Man, not boy, driving truck that hit University of the Southwest golfers’ van, had meth in system

DALLAS — A Texas man, not his 13-year-old son, was driving the pickup that pulled into the oncoming lane and rammed a van carrying New Mexico college golfers, killing nine people, and he had methamphetamine in his system, investigators said Thursday .

The National Transportation Safety Board said two days after the March 15 collision that its preliminary findings indicated the 13-year-old was driving the pickup truck that backed the van carrying University of the Southwest students and their bus from a Golf Tournament had traveled to New Mexico.

But the NTSB said Thursday that DNA tests confirmed the father, 38-year-old Henrich Siemens, drove and that toxicology tests showed the presence of methamphetamine in his blood.

Siemens and his son died in the crash along with six members of the men’s and women’s golf teams and their coach, who was driving the van that was towing a cargo trailer.

The collision occurred around 8:17 p.m. in Andrews County, which is about 50 kilometers east of the Texas-New Mexico border. Although this is a rural area, the roads there can often be busy with traffic related to agriculture and oil and gas exploration.

In the days after the accident, the NTSB had said that the truck’s left front tire blew out before the impact. But it said Thursday that investigators have so far found no evidence of a tire deflation or any other indication that the tire has failed.

The NTSB said the road they were traveling on consisted of a northbound lane and a southbound lane. The road was straight near the scene of the accident, but there were no highway lights.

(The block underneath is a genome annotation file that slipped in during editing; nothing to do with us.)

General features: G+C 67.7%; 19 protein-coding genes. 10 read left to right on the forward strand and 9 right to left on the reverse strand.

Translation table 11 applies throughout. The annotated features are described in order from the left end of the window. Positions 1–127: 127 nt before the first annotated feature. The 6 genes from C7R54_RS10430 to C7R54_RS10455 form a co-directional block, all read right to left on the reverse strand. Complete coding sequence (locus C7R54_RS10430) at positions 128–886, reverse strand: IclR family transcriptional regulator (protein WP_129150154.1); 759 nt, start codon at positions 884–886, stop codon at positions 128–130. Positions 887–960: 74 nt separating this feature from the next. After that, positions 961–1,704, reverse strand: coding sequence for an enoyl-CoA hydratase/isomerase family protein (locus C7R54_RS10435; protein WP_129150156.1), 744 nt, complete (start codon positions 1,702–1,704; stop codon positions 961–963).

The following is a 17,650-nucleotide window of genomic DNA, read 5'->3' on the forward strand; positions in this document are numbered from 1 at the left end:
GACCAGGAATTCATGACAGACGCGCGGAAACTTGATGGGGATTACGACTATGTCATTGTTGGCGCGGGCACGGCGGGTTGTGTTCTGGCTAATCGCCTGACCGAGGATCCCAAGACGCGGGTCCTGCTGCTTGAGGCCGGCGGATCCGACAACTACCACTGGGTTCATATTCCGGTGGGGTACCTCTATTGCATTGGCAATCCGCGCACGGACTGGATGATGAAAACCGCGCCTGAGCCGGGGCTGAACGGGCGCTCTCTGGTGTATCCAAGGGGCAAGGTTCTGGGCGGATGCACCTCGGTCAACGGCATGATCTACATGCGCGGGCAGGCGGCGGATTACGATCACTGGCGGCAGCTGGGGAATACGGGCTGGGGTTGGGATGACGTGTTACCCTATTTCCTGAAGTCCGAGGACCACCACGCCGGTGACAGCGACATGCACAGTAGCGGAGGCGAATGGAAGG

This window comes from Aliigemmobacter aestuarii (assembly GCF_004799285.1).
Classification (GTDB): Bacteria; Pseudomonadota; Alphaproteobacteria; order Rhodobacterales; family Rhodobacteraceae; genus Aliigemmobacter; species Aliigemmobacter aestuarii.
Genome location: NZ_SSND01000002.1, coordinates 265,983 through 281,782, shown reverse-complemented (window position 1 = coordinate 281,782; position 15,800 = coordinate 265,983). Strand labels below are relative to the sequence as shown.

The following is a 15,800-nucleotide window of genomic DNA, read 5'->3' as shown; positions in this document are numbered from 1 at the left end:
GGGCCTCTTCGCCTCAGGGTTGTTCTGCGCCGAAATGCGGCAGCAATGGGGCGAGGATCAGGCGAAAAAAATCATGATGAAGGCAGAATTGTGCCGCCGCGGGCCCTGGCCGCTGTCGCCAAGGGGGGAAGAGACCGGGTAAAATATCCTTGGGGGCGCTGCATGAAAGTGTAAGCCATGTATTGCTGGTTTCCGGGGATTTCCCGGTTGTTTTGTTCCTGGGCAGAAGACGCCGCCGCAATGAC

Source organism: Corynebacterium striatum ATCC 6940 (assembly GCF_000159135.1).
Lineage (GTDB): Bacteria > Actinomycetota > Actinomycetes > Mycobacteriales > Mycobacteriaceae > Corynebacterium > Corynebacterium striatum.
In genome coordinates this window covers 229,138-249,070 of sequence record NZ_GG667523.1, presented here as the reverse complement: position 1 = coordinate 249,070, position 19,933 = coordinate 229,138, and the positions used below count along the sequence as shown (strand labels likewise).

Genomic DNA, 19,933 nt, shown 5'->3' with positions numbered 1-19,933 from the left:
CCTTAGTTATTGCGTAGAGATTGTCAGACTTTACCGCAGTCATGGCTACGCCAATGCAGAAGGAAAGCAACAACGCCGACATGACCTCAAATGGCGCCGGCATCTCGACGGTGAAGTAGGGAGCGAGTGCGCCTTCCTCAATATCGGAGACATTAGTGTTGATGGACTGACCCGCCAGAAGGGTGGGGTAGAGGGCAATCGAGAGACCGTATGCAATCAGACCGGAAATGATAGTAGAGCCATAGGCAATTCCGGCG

Those killed in the van were trainer Tyler James, 26, of Hobbs, New Mexico; and player Mauricio Sanchez, 19, from Mexico; Travis Garcia, 19, of Pleasanton, Texas; Jackson Zinn, 22, of Westminster, Colorado; Karisa Raines, 21, of Fort Stockton, Texas; Laci Stone, 18, of Nocona, Texas; and Tiago Sousa, 18, from Portugal.

Two other students on board the van were seriously injured.

Most of the students were freshmen who got their first taste of life away from home at the private Christian university with hundreds of enrollments. Those who knew James the coach said his goal was to be head coach and he was excited to be there.

The crash was the latest tragedy for the Siemens family, who lived in Seminole, Texas, a rural community of about 7,500 people, some of whom first moved to the country in the 1970s with other Mennonite families who began farming and raising cattle area. Parishioners had gathered around Siemens and his wife months earlier when a fire that broke out in the kitchen destroyed the house where they had lived for ten years.

The crash is still under investigation to determine the probable cause, the NTSB said. Man, not boy, driving truck that hit University of the Southwest golfers’ van, had meth in system

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